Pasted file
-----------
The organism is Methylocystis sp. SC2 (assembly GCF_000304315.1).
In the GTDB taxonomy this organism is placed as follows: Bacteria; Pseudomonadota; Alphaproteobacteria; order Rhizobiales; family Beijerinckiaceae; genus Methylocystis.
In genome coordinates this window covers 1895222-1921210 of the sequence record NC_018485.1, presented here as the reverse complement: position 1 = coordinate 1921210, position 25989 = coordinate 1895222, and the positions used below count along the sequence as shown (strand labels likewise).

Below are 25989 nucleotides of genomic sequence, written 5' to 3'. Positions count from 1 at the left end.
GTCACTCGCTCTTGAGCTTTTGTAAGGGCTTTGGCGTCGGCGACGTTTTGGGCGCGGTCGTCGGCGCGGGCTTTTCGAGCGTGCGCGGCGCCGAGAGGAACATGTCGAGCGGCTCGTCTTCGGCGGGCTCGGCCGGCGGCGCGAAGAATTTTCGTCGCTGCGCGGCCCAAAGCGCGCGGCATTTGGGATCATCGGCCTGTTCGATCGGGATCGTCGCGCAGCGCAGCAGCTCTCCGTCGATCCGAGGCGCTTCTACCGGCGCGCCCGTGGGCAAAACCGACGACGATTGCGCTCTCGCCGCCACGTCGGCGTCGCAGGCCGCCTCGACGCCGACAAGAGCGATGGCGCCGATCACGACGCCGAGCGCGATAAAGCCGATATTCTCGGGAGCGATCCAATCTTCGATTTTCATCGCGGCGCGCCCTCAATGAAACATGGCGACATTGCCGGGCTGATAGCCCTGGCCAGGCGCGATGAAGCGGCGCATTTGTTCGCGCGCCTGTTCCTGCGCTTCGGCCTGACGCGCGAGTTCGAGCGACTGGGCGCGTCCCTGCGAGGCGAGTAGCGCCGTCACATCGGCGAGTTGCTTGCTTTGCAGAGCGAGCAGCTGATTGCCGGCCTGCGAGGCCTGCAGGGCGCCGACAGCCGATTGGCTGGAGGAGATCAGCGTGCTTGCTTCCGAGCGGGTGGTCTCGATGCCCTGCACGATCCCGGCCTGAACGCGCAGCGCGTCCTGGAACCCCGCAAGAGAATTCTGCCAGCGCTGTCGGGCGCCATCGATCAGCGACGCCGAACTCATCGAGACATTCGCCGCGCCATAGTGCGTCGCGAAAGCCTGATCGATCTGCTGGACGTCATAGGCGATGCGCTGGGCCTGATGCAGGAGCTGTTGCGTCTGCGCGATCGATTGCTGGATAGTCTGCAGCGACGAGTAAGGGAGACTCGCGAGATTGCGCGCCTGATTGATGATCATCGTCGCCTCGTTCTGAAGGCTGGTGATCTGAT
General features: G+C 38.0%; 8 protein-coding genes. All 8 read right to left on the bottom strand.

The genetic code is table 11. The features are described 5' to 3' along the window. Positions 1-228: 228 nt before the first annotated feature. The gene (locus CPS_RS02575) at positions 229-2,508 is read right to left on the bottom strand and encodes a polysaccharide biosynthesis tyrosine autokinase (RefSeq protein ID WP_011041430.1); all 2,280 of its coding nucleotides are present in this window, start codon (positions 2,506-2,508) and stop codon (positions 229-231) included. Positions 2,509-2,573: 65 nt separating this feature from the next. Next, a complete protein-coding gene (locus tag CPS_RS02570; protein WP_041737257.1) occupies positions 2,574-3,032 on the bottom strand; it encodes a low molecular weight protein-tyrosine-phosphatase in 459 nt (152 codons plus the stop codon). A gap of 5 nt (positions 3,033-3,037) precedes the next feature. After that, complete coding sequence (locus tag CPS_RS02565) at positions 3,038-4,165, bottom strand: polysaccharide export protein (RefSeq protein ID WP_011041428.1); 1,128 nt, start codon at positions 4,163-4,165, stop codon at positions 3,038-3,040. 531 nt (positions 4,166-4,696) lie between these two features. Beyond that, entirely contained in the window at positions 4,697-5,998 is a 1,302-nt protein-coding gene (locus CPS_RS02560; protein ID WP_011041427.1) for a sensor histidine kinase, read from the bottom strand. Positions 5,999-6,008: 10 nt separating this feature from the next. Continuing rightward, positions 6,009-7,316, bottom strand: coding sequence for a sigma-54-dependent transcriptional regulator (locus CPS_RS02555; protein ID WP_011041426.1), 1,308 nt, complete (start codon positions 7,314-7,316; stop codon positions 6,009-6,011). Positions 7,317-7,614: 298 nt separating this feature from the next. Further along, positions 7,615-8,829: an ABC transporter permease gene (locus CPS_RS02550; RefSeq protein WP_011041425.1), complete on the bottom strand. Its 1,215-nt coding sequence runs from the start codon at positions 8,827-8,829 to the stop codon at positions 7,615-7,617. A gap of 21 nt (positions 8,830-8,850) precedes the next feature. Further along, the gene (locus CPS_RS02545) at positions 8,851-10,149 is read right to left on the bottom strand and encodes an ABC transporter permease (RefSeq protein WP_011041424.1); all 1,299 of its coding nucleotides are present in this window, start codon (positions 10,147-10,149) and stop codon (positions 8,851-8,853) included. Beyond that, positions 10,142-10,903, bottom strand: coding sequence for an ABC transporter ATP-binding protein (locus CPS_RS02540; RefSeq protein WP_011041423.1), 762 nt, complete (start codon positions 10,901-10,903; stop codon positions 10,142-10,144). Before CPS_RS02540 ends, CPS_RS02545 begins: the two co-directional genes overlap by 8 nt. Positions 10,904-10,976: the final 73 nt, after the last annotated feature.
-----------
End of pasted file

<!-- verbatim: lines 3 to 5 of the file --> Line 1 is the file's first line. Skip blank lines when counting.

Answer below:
In genome coordinates this window covers 1895222-1921210 of the sequence record NC_018485.1, presented here as the reverse complement: position 1 = coordinate 1921210, position 25989 = coordinate 1895222, and the positions used below count along the sequence as shown (strand labels likewise).

Below are 25989 nucleotides of genomic sequence, written 5' to 3'. Positions count from 1 at the left end.
GTCACTCGCTCTTGAGCTTTTGTAAGGGCTTTGGCGTCGGCGACGTTTTGGGCGCGGTCGTCGGCGCGGGCTTTTCGAGCGTGCGCGGCGCCGAGAGGAACATGTCGAGCGGCTCGTCTTCGGCGGGCTCGGCCGGCGGCGCGAAGAATTTTCGTCGCTGCGCGGCCCAAAGCGCGCGGCATTTGGGATCATCGGCCTGTTCGATCGGGATCGTCGCGCAGCGCAGCAGCTCTCCGTCGATCCGAGGCGCTTCTACCGGCGCGCCCGTGGGCAAAACCGACGACGATTGCGCTCTCGCCGCCACGTCGGCGTCGCAGGCCGCCTCGACGCCGACAAGAGCGATGGCGCCGATCACGACGCCGAGCGCGATAAAGCCGATATTCTCGGGAGCGATCCAATCTTCGATTTTCATCGCGGCGCGCCCTCAATGAAACATGGCGACATTGCCGGGCTGATAGCCCTGGCCAGGCGCGATGAAGCGGCGCATTTGTTCGCGCGCCTGTTCCTGCGCTTCGGCCTGACGCGCGAGTTCGAGCGACTGGGCGCGTCCCTGCGAGGCGAGTAGCGCCGTCACATCGGCGAGTTGCTTGCTTTGCAGAGCGAGCAGCTGATTGCCGGCCTGCGAGGCCTGCAGGGCGCCGACAGCCGATTGGCTGGAGGAGATCAGCGTGCTTGCTTCCGAGCGGGTGGTCTCGATGCCCTGCACGATCCCGGCCTGAACGCGCAGCGCGTCCTGGAACCCCGCAAGAGAATTCTGCCAGCGCTGTCGGGCGCCATCGATCAGCGACGCCGAACTCATCGAGACATTCGCCGCGCCATAGTGCGTCGCGAAAGCCTGATCGATCTGCTGGACGTCATAGGCGATGCGCTGGGCCTGATGCAGGAGCTGTTGCGTCTGCGCGATCGATTGCTGGATAGTCTGCAGCGACGAGTAAGGGAGACTCGCGAGATTGCGCGCCTGATTGATGATCATCGTCGCCTCGTTCTGAAGGCTGGTGATCTGAT